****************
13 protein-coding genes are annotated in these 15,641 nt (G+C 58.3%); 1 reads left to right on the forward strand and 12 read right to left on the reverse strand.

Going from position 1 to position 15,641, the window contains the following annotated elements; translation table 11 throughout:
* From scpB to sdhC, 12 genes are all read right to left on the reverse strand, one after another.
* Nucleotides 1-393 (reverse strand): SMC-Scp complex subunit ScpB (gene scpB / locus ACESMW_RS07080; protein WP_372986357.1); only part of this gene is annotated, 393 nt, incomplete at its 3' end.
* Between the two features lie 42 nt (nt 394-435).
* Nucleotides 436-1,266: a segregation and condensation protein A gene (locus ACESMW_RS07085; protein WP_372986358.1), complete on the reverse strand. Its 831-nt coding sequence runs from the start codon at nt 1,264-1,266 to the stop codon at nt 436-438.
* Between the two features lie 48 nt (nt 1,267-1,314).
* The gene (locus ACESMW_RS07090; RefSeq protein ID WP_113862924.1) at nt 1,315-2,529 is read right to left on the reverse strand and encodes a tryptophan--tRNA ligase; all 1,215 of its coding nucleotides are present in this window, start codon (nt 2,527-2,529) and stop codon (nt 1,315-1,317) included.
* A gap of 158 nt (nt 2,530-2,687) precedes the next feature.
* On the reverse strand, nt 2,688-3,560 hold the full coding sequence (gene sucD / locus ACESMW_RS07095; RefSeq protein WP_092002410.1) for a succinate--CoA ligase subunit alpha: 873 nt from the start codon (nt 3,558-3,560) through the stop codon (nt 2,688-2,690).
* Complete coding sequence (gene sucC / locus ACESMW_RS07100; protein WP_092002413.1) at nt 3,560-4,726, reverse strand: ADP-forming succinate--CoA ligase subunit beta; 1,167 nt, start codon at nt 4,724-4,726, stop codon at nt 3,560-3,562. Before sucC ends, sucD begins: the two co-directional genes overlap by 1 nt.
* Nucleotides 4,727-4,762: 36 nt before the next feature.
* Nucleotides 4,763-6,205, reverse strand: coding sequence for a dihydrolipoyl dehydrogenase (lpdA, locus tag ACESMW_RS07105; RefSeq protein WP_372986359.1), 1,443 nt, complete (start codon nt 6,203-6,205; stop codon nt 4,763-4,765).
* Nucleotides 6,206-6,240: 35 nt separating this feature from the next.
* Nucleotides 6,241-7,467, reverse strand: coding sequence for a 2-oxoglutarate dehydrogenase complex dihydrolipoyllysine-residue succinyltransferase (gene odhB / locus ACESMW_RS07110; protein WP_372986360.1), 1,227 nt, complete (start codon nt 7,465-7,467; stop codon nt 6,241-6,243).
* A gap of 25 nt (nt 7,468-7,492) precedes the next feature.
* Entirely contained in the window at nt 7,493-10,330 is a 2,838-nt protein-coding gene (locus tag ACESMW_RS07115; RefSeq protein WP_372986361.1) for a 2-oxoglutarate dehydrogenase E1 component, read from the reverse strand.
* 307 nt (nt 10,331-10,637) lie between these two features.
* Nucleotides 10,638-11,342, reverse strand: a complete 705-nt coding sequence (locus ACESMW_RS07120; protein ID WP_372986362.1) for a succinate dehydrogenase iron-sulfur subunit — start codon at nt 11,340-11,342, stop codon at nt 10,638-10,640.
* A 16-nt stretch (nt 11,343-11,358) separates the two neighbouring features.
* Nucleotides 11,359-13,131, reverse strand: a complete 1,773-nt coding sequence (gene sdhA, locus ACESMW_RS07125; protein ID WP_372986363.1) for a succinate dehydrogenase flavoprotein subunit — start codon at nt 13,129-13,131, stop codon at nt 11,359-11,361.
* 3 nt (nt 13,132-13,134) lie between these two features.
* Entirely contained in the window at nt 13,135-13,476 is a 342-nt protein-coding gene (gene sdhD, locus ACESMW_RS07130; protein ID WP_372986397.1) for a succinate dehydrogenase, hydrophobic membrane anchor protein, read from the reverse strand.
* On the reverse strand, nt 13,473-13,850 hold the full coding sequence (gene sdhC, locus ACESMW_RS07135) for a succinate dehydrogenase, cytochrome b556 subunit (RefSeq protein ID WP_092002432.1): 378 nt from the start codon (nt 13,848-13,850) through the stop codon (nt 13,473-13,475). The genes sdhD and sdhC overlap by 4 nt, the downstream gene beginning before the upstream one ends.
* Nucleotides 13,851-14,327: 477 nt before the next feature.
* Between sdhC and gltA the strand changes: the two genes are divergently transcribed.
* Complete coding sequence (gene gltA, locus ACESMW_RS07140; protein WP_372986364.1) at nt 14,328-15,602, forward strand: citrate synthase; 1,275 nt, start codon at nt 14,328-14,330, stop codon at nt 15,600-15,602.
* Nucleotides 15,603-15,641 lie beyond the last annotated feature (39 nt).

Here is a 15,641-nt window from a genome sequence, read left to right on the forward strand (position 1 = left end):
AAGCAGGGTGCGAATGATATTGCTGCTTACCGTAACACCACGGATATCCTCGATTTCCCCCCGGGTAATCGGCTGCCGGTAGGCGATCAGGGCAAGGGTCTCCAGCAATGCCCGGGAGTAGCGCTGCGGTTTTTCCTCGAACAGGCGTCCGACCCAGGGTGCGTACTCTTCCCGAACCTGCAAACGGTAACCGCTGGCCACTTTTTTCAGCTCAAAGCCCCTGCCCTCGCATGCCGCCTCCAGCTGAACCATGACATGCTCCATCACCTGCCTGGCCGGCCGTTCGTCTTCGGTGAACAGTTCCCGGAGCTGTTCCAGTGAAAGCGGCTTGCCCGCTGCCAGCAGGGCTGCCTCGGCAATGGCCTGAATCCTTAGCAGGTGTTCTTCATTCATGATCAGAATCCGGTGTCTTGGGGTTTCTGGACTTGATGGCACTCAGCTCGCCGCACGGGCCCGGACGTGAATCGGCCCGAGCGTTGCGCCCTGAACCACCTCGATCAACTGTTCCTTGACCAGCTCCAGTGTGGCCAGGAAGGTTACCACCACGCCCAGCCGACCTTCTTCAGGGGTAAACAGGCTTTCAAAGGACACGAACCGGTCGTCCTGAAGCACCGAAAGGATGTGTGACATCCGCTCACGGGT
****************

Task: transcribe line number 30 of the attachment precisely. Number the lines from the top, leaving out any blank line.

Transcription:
AAGCAGGGTGCGAATGATATTGCTGCTTACCGTAACACCACGGATATCCTCGATTTCCCCCCGGGTAATCGGCTGCCGGTAGGCGATCAGGGCAAGGGTCTCCAGCAATGCCCGGGAGTAGCGCTGCGGTTTTTCCTCGAACAGGCGTCCGACCCAGGGTGCGTACTCTTCCCGAACCTGCAAACGGTAACCGCTGGCCACTTTTTTCAGCTCAAAGCCCCTGCCCTCGCATGCCGCCTCCAGCTGAACCATGACATGCTCCATCACCTGCCTGGCCGGCCGTTCGTCTTCGGTGAACAGTTCCCGGAGCTGTTCCAGTGAAAGCGGCTTGCCCGCTGCCAGCAGGGCTGCCTCGGCAATGGCCTGAATCCTTAGCAGGTGTTCTTCATTCATGATCAGAATCCGGTGTCTTGGGGTTTCTGGACTTGATGGCACTCAGCTCGCCGCACGGGCCCGGACGTGAATCGGCCCGAGCGTTGCGCCCTGAACCACCTCGATCAACTGTTCCTTGACCAGCTCCAGTGTGGCCAGGAAGGTTACCACCACGCCCAGCCGACCTTCTTCAGGGGTAAACAGGCTTTCAAAGGACACGAACCGGTCGTCCTGAAGCACCGAAAGGATGTGTGACATCCGCTCACGGGT